BY WHITNEY SOUTH
As part of most people’s daily routine, Facebook has brought us everything from farm games to the ability to connect with friends long forgotten. But for some, the social media site is taking up more time than necessary. Constant usage is distracting many from what’s really important, the ability to interact with real people.
Chances are, like me, you have a Facebook account. But have you ever sat down and taken a hard look at who your friends are?
Personally, I try to keep my friends list to people I actually know or contacts I may want to maintain in the future. But for most, the ability to draw the line as far as letting people into their online life is something of a trial.
According to an article published in the Huffington Post, 24 per cent of users don’t maintain any sort of security when it comes to their posts or online activities.
Welcoming a plethora of creepers and trolls into your account can cause more harm than good it’s true, but is security really that important when you hand out “adds” like candy at Halloween?
Why do we feel the need to add anyone and everyone we’ve ever met to Facebook? Maybe it’s the longing to feel popular, stemming from years in high school where having a vast amount of friends defined social status.
Or maybe it’s because, in this world full of technology and electronic communication, feeling one small ounce of personal connection helps us to fight the feeling we are all truly alone.
I can’t count the number of times I’ve had a “friend” obliviously walk by in a grocery store or on the street, only to receive a message hours later letting me know how nice it was to see me.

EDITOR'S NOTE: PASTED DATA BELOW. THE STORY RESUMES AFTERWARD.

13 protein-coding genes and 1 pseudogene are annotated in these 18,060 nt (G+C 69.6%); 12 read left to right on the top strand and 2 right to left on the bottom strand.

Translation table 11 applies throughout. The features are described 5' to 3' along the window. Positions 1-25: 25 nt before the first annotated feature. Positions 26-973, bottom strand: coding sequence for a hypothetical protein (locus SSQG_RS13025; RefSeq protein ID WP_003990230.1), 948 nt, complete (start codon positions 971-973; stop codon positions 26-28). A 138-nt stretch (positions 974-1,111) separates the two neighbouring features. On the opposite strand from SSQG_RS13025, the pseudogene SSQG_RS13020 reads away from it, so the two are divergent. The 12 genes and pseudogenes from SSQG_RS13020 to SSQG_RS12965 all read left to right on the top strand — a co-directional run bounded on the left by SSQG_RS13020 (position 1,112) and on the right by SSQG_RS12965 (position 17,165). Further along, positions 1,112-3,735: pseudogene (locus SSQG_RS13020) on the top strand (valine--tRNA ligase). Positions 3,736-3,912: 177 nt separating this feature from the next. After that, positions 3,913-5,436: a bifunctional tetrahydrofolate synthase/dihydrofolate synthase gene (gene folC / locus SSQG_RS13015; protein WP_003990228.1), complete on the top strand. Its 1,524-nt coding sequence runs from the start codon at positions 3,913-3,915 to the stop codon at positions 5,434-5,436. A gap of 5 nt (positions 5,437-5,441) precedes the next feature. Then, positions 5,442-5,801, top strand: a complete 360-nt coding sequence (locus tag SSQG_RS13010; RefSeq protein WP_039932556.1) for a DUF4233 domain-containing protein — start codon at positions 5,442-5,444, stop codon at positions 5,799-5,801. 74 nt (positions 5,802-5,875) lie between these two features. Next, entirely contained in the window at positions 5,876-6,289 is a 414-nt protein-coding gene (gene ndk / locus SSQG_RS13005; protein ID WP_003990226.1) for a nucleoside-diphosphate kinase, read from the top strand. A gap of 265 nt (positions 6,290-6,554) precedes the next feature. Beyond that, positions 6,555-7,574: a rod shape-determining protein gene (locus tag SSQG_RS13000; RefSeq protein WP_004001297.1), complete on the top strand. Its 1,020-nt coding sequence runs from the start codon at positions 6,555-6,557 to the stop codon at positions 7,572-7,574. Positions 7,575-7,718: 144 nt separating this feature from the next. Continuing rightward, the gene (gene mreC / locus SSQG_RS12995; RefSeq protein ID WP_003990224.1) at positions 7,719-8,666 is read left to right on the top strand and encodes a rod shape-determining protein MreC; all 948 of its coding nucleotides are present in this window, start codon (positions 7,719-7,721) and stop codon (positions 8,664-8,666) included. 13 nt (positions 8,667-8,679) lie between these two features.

Recently, I attended an event at a local pub. I knew some friends I hadn’t seen in over a decade would be there and was excited to have some face-to-face interaction. Inspired by some great chats and debates online, I headed out for the night expecting a great time and some inspired conversation. Instead, our meeting was limited to a few quick greetings, marred by the fact my presence didn’t seem to warrant even a glance up from what must’ve been a very tasty cheeseburger.
The lack of ability to communicate in real life was staggering.
The number of monthly Facebook users around the world has climbed to over 850 million since its launch in 2004. With Canadians making up over 18 million of those users, 54 per cent of the country is logging on.
What society has to remember is that, despite the ease of online friendships, it’s quality not quantity that really matters.
1.Barack Obama’s victory Facebook post was the most liked photo on Facebook with over four million likes.
2.The average Facebook user has 130 friends.
3.More than 250 million photos are uploaded to Facebook every day.
4.As of 2012, 210,000 years of music have been played on Facebook.
5.Zygna’s games revenue was 12 per cent of Facebook’s total income.
Source: Huffington Post